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Just upgraded to a Radeon 7950, looking to complete the package

Discussion in 'System Builder's Advice' started by Vertrucio, Feb 17, 2013.

  1. Vertrucio New Member

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    <<< System specs in my profile.

    I just got a 7950 but I'm a little underwhelmed at the performance on high detail. I've recently developed an appreciation for playing games at high framerates, and I'm looking to maximize FPS while still keeping the details on high.

    I'm wondering if I'm being CPU limited, or if the old memory I'm using also is an issue.

    One game I've been playing is Planetside 2, which is heavily CPU limited.

    Over the coming year, I'll be playing Company of Heroes 2, Crysis 3, Bioshock Infinite, Metro, etc.. Basically all the usual hit games this year.

    I also play games at 1920x1200.

    Would upgrading my CPU help? This would mean I'd also be picking up a new motherboard and memory to go with it. Which is also nice since this means I can finally make use of the higher rated SATA on my drives, and USB 3.0 for transferring all these large animation files between work and home.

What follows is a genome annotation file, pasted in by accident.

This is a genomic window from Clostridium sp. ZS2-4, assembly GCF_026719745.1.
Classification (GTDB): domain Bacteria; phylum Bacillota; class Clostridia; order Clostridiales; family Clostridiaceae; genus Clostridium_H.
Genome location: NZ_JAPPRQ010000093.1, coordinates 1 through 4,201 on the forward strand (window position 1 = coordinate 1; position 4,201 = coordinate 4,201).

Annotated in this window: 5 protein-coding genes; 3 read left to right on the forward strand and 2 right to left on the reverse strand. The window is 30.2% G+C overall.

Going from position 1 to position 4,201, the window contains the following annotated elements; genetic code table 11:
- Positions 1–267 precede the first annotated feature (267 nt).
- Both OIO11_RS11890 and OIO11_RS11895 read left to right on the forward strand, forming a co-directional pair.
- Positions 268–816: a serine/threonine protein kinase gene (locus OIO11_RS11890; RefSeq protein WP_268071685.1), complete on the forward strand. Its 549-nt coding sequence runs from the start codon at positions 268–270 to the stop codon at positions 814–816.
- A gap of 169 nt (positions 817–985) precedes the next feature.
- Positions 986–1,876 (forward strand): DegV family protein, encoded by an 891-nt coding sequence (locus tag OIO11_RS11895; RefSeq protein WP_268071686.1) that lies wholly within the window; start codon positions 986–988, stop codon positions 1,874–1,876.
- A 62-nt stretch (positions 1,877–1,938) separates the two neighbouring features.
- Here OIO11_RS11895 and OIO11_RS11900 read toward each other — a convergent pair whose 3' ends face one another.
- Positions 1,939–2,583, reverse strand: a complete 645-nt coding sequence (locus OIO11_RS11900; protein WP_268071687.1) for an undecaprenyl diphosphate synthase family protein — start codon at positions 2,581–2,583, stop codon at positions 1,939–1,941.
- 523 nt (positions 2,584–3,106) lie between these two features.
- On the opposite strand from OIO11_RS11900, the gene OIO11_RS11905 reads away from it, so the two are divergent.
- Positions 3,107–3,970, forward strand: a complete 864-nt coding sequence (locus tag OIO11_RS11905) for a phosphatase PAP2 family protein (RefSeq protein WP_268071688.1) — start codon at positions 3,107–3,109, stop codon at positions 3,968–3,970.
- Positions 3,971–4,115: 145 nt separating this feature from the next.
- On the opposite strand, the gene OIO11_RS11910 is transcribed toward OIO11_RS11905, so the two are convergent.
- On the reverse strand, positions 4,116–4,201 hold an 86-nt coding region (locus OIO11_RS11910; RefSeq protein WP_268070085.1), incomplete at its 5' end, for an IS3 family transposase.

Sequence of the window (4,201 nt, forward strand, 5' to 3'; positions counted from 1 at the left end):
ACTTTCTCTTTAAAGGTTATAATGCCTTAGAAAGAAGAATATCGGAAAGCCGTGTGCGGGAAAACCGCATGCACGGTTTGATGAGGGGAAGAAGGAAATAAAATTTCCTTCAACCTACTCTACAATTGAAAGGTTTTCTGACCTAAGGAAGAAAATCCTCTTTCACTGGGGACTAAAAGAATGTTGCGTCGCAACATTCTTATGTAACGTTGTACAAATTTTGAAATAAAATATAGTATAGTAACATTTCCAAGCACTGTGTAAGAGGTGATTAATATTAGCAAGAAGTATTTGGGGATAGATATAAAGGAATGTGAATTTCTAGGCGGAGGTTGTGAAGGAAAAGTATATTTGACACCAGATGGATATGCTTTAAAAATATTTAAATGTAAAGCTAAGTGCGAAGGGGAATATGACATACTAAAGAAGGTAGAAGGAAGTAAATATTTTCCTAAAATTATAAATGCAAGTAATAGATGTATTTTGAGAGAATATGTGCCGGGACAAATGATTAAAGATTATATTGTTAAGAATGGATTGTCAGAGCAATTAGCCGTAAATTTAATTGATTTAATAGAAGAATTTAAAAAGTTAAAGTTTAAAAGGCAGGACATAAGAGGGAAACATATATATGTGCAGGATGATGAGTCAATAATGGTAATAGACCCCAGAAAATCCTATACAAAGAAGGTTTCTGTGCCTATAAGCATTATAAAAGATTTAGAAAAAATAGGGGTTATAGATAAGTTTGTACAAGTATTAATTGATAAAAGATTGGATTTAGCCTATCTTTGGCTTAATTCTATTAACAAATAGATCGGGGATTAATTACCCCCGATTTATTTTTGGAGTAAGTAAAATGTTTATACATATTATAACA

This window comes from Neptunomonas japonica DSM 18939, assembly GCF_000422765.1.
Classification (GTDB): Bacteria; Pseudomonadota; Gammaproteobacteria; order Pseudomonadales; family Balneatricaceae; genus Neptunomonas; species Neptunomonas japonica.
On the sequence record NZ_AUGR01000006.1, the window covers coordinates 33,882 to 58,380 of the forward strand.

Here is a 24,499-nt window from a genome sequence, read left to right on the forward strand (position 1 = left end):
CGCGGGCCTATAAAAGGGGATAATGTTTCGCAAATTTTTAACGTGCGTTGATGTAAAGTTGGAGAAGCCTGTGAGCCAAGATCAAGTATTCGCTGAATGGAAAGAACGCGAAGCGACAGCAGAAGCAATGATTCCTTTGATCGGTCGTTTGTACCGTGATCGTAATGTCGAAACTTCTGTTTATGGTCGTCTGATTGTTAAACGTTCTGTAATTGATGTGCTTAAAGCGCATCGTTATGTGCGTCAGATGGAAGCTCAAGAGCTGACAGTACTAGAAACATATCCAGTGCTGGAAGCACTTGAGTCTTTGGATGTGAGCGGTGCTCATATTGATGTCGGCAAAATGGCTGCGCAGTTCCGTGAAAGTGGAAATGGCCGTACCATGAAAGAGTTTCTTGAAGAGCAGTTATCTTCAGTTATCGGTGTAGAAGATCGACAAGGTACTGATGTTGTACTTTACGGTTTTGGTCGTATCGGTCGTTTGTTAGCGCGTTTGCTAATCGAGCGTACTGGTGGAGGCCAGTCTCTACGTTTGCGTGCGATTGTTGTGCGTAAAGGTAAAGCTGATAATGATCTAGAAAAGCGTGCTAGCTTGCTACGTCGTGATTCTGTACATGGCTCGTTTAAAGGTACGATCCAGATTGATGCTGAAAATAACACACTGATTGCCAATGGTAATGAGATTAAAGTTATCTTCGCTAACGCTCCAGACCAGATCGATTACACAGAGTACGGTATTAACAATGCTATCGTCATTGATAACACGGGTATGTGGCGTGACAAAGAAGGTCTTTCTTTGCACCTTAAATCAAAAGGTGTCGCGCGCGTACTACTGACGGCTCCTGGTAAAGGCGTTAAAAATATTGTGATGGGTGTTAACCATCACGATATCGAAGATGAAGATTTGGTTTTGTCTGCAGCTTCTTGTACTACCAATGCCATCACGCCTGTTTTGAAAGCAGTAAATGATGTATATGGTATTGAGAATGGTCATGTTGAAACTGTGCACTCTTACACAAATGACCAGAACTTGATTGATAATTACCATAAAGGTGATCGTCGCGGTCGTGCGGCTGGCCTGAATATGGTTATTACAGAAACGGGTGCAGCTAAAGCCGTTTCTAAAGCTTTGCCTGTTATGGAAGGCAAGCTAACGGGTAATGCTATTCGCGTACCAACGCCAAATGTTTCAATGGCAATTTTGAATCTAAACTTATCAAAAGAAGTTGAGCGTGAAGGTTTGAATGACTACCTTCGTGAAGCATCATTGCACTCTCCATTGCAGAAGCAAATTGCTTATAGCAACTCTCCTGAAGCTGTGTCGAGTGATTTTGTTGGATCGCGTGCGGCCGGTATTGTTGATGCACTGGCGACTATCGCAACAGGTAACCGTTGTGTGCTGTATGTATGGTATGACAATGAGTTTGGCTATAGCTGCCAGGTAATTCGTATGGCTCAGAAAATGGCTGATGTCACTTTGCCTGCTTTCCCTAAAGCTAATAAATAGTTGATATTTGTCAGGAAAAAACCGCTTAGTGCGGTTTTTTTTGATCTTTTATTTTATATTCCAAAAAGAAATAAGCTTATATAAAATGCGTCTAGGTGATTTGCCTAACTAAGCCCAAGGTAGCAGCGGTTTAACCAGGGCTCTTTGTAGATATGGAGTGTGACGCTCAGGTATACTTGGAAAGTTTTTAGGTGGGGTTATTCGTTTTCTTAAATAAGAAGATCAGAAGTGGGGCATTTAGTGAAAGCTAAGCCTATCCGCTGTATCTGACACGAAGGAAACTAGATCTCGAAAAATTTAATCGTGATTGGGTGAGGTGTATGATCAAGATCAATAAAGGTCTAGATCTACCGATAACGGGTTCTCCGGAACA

2. crazyeyesreaper

    crazyeyesreaper Chief Broken Rig

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    if your running on a Phenom II 965 then yes you are bottlenecked in some titles in fact in games like

    Shogun 2
    Skyrim with mods and ini edits
    Bad Company 2
    Star Craft 2
    etc etc that CPU will bottleneck the 7950

    a good example the The Witcher 2 Assassins of Kings with a GTX 590 (a bit faster than an overclocked 7950)

    a Phenom II averages frame rates in the 50s
    a 2500k averages frame rates in the high 70s to low 80s